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Black Sea Grain Initiative extended, but myriad problems still abound in Ukraine

On Nov. 19, the so-called "Black Sea Grain Initiative" signed by Ukraine, Turkey, and the United Nations was set to expire. Until recently, Russian President Vladimir Putin has threatened not to extend this initiative. However, on Nov. 17, the agreement was extended for another 120 days.

On the same day, like what occurred at the beginning of the "Grain Initiative", Russia shelled the territory of Ukraine, including Odesa, where the main grain export takes place. Until now, Russia has been hampering the implementation of the agreement, inhibiting the movement of ships in every possible way, including delaying inspections of ships because weapons or cargo not provided for in the agreement were present.

Electricity Shortage

Regular shelling of Ukrainian energy facilities, primarily energy generating and distribution facilities, transformers, and power lines, has led to a shortage of electricity throughout the country. According to government statements, about 50% of Ukraine's energy infrastructure (primarily power distribution facilities) was damaged by Russian missile attacks. As a result, power distributing companies are forced to introduce blackouts all over Ukraine or significantly limit users’ consumption which, depending on the region, can last several hours to several days, to balance the energy system. During shelling, Ukrainian enterprises and transport stop, and personnel hide in bomb shelters. Due to this, the processing of grain in the ports is significantly slowed down.

Corruption, Dishonesty Hampers Exports

The logistics chains also have their own specific problems related to both the corruption of officials and the dishonesty of exporters themselves. For example, the State Bureau of Investigation reports that in the Odesa region, law enforcement officers uncovered a large-scale extortion scheme by officials of the regional department of the State Service of Ukraine on Food Safety and Consumer Protection.

It was established that the officials took bribes from grain exporters through the Odesa seaports along the grain corridor. Grain exporters who wanted to obtain a phytosanitary certificate and other permit documents without hindrance had to pay a certain amount through companies, under the guise of consulting and fumigation services for grain exporters, acting as intermediaries in receiving an illegal benefit.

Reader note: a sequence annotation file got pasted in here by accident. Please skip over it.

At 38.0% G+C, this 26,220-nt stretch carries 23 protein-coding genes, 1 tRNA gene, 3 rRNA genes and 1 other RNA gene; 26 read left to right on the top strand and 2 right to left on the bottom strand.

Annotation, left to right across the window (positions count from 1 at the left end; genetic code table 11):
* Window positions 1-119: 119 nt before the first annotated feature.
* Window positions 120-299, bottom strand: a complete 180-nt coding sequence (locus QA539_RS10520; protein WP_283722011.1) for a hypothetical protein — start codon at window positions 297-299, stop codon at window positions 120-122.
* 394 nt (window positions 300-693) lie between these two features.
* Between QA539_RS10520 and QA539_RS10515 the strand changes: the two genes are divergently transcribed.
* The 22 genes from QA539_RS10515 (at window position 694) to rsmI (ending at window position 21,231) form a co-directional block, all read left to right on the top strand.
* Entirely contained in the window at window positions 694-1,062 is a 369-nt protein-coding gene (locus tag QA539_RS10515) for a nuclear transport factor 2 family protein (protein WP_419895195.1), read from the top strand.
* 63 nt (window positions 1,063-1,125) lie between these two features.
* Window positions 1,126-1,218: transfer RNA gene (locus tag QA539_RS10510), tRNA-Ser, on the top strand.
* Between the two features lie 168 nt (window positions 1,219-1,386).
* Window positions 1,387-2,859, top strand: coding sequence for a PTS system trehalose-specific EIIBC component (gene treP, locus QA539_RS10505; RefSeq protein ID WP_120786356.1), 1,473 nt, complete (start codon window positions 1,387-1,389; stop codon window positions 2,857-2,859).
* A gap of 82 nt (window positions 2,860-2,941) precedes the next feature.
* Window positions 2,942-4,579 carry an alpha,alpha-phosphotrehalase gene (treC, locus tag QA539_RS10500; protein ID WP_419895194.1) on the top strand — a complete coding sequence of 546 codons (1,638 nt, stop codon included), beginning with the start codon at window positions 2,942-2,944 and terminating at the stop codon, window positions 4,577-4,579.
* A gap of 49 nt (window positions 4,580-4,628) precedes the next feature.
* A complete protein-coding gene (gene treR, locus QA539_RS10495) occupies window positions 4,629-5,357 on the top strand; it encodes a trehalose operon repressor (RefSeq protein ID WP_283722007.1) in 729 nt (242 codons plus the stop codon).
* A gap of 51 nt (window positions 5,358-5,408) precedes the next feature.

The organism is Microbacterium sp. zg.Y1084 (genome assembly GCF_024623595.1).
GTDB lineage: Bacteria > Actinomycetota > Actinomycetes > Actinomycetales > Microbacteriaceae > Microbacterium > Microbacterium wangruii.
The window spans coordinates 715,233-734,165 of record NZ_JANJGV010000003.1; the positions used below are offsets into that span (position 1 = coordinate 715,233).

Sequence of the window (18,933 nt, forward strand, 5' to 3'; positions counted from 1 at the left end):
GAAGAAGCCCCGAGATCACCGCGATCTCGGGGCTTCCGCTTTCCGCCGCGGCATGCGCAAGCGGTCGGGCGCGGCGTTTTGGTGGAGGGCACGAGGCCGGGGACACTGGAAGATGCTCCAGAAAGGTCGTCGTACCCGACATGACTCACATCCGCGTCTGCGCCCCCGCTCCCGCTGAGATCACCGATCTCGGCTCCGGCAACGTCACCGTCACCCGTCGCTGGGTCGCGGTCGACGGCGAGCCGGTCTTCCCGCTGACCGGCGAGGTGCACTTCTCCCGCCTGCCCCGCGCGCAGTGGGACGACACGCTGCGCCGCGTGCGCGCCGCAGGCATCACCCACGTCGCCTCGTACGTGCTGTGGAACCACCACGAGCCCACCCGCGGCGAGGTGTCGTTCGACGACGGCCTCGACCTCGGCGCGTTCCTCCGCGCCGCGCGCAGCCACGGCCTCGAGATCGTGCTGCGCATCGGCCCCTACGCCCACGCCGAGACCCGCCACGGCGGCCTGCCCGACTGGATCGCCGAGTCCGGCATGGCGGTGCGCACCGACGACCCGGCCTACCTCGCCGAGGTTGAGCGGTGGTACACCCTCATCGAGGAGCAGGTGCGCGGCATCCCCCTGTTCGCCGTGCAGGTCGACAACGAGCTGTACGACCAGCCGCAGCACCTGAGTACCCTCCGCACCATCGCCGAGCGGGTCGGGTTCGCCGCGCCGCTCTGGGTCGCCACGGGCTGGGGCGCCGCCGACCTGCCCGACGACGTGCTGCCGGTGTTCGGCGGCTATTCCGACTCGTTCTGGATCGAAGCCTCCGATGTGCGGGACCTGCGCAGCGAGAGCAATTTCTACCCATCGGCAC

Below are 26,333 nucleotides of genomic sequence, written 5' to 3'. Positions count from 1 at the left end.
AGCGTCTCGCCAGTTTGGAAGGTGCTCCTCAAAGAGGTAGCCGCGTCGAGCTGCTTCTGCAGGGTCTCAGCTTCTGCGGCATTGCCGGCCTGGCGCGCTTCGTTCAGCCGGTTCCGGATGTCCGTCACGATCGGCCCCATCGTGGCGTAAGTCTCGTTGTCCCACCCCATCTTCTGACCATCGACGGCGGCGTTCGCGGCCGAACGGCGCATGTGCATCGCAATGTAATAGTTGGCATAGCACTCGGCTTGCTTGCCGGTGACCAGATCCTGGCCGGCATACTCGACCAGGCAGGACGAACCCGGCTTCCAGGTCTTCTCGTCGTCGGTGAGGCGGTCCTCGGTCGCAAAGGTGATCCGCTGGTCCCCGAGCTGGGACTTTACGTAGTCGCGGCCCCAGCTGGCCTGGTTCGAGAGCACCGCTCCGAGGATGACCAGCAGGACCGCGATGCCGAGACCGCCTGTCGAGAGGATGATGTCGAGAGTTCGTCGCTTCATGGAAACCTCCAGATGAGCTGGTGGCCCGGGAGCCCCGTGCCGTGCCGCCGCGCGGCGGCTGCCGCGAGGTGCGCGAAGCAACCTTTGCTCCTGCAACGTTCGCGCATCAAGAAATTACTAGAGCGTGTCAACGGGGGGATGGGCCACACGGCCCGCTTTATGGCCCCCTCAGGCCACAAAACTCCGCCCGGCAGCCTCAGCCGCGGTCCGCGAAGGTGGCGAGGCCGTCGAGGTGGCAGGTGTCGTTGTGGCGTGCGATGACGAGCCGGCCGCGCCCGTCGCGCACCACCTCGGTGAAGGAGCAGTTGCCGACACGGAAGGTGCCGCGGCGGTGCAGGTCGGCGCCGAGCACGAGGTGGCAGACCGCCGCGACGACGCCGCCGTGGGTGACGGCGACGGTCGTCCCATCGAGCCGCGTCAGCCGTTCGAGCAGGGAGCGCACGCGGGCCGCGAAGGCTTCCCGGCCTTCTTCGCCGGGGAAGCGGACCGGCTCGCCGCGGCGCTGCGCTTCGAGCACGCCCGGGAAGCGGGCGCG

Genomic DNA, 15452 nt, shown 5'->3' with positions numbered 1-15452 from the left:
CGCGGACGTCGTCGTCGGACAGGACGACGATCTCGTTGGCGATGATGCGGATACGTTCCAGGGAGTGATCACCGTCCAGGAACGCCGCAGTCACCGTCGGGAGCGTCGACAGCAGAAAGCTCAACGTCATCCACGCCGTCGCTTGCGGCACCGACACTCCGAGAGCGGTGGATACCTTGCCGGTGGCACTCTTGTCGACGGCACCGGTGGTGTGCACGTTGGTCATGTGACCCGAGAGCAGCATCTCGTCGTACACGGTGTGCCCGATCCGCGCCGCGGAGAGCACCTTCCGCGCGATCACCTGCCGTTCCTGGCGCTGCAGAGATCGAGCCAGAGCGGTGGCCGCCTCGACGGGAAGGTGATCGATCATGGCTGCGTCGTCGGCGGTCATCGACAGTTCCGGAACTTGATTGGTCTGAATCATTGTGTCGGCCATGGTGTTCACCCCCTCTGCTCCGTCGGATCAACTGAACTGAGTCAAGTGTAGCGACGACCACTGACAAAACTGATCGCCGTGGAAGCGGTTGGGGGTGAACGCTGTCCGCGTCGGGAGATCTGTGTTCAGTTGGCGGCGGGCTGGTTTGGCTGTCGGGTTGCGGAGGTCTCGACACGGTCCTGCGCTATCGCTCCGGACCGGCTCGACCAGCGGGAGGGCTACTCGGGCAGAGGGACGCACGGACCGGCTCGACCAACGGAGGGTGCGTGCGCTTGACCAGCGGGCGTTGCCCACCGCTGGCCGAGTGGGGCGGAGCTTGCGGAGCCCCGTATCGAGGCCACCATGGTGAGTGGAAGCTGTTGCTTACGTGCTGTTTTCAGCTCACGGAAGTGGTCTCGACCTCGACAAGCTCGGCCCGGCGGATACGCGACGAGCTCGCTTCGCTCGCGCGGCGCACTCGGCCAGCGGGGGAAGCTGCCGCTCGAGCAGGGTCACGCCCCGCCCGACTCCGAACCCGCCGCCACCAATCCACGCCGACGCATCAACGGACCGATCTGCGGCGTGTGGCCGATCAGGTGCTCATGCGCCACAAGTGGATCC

The state railway, too, had a problem with grain exporters. Valery Tkachov, Deputy Director of the Department of Commercial Work of JSC "Ukrzaliznytsia,"  points to the systematic non-fulfillment by grain exporters of agreed plans and orders for grain shipment in the direction of the western borders.

In October 2022, grain transportation through the western borders of Ukraine was only 51% of the planned amount because grain scheduled to be exported by rail was canceled. Because of this, Ukrzaliznytsia refuses to coordinate orders with other exporters and, in turn, does not fulfill agreements with foreign carriers.

Thus, the border crossings operate without full loads. Over the past three months, the total volume of wagons transferred at the border has decreased from 1,940 wagons per day to 1,630 wagons per day. Exporters who want to ship products are unable to do so, because the transit throughput is already booked by exporters who do not fulfill their requests. As a result, the overall network throughput is reduced. Thus, Ukrzaliznytsia is considering the possibility of returning to planning the distribution and allocation of wagons.

Yet another issue is the fact that some exporters are selling their place in the queue without coordinating with Ukrzaliznytsia and foreign operators. As a result, conflicts arise where the volume of grain exports of those who sell their places in the queue differ from those who bought a place in the queue.

Despite all the above-mentioned problems, Ukraine can export all the grain intended for export in the 2022-2023 marketing year.

The 2022 grain harvest in Ukraine may be 54.1 to 55.7 million tons compared to the record 86 million tons due to the Russian invasion, according to the Ukrainian information and analytical agency APK-Inform.

"This year's harvest may consist of 19 million tons of wheat, 30 million tons of corn, and 5.5 million tons of barley,” notes APK-Inform analysts. “A smaller harvest and logistical difficulties may reduce exports in the 2022-2023 marketing year to 22.6 to 38.8 million tons.”‎

Analysts also say the production of sunflower oil in Ukraine may be from 3.5 to 4.9 million tons in the 2022-2023 season compared to 5 million tons in the 2021/22 season. It is forecast that the export of sunflower oil may be 3.0 to 4.6 million tons in 2022-2023, depending on the sunflower seed harvest and the logistics situation.

The Ministry of Agriculture predicts the harvest of grain and oil crops in 2022 to be about 67 million tons. Ukraine will be able to export at least 45 million tons of grain from this year's harvest using all types of transportation (e.g., by sea, railway, and roads).

About the Author: Iurii Mykhaylov is an agricultural journalist in Ukraine.

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